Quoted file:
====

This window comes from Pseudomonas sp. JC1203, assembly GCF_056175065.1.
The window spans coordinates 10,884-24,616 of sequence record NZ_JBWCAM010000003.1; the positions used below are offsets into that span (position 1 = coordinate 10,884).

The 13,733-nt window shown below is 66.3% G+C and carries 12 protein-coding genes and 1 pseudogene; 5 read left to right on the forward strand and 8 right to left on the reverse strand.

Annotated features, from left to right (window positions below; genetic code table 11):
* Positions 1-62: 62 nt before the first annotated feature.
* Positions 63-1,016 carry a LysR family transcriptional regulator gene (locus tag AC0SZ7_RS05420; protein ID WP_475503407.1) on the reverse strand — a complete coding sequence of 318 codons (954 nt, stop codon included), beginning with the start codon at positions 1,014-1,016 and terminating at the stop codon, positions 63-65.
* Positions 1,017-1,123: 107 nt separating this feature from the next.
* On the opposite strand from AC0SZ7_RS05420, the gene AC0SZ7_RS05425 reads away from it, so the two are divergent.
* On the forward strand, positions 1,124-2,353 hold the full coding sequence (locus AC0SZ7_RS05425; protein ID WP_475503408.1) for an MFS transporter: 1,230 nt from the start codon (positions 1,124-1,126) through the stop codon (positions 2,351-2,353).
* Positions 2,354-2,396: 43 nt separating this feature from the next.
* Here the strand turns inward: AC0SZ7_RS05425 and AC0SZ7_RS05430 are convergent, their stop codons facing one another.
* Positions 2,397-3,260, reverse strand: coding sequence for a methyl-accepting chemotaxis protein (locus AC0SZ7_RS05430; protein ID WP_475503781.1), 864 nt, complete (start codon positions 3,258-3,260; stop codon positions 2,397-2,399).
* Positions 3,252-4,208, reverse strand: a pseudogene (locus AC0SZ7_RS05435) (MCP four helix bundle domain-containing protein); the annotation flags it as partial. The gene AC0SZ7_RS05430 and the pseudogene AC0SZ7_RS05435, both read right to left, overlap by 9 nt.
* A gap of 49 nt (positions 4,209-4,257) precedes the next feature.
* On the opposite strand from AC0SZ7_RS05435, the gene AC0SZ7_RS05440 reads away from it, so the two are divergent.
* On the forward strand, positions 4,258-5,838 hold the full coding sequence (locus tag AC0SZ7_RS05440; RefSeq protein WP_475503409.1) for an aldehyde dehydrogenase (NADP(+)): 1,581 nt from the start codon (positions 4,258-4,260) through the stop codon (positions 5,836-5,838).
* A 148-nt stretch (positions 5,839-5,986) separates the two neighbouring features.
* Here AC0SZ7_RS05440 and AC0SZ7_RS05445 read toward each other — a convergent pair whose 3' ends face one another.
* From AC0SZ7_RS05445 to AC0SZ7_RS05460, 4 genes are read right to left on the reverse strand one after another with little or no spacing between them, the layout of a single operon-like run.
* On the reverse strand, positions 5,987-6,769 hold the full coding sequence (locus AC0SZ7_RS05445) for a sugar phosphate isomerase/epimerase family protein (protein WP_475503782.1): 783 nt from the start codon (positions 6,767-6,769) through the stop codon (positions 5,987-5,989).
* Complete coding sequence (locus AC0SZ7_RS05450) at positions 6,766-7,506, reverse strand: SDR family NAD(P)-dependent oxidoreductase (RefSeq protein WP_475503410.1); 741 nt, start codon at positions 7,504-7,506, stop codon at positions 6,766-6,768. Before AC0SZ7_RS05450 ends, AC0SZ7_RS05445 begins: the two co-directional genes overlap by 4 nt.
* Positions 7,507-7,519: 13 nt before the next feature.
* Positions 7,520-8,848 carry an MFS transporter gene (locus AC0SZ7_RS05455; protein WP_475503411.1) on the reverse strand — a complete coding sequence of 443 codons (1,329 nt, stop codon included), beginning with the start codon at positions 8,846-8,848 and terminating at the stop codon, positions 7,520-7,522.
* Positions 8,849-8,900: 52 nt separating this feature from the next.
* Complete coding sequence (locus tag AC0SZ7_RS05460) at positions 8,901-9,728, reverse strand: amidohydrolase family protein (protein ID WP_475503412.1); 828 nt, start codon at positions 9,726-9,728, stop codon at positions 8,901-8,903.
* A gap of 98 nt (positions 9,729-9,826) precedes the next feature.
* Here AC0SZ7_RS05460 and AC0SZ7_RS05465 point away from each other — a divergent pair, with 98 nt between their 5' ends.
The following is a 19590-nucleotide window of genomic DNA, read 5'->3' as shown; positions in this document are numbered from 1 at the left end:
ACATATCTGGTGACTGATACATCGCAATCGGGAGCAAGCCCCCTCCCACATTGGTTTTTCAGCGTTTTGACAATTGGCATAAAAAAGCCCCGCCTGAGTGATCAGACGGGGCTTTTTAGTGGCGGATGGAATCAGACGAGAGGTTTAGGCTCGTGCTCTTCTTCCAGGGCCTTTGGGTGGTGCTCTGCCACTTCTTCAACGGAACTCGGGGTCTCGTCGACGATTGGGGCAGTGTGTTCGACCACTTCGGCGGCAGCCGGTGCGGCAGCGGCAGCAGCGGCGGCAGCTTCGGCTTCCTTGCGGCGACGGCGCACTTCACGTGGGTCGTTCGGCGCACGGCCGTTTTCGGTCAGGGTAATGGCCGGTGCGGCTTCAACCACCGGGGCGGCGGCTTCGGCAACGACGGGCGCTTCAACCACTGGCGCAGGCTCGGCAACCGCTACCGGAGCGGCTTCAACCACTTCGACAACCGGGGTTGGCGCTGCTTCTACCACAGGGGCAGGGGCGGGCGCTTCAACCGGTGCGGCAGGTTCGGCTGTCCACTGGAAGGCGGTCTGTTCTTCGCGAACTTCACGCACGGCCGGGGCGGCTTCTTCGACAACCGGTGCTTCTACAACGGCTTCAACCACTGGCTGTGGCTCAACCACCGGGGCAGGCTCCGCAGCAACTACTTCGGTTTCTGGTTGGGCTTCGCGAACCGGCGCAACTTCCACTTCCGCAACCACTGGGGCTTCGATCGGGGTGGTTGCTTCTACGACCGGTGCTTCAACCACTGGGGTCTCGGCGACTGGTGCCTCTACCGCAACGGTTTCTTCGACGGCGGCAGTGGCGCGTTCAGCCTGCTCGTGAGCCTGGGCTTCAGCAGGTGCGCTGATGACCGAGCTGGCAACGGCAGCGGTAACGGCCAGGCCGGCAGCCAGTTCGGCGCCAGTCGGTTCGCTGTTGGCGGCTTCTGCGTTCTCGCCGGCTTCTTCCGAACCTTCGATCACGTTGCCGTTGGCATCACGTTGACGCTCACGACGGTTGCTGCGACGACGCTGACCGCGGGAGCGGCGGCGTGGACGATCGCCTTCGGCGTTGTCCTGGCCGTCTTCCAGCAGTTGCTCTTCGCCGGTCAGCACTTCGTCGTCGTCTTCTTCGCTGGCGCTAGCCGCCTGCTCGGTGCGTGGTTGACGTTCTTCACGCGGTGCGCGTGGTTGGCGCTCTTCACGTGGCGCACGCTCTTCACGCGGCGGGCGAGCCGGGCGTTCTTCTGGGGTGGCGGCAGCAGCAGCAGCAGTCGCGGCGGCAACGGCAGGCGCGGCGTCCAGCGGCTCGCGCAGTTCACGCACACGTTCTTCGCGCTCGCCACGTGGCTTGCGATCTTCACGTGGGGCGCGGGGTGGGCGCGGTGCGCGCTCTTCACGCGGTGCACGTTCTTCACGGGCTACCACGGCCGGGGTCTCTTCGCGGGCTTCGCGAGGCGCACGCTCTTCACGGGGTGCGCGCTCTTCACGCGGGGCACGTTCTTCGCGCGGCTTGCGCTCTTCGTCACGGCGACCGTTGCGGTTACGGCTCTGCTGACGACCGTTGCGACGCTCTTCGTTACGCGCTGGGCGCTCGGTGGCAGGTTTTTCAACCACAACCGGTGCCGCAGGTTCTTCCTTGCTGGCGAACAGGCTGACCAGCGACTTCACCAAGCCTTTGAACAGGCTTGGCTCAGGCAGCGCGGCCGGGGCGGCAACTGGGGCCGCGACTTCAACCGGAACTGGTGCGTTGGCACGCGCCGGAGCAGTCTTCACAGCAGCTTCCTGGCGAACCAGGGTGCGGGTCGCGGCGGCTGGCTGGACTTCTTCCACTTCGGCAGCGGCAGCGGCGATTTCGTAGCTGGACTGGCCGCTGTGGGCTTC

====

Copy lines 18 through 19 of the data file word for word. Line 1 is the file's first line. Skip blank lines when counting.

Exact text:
* Here AC0SZ7_RS05440 and AC0SZ7_RS05445 read toward each other — a convergent pair whose 3' ends face one another.
* From AC0SZ7_RS05445 to AC0SZ7_RS05460, 4 genes are read right to left on the reverse strand one after another with little or no spacing between them, the layout of a single operon-like run.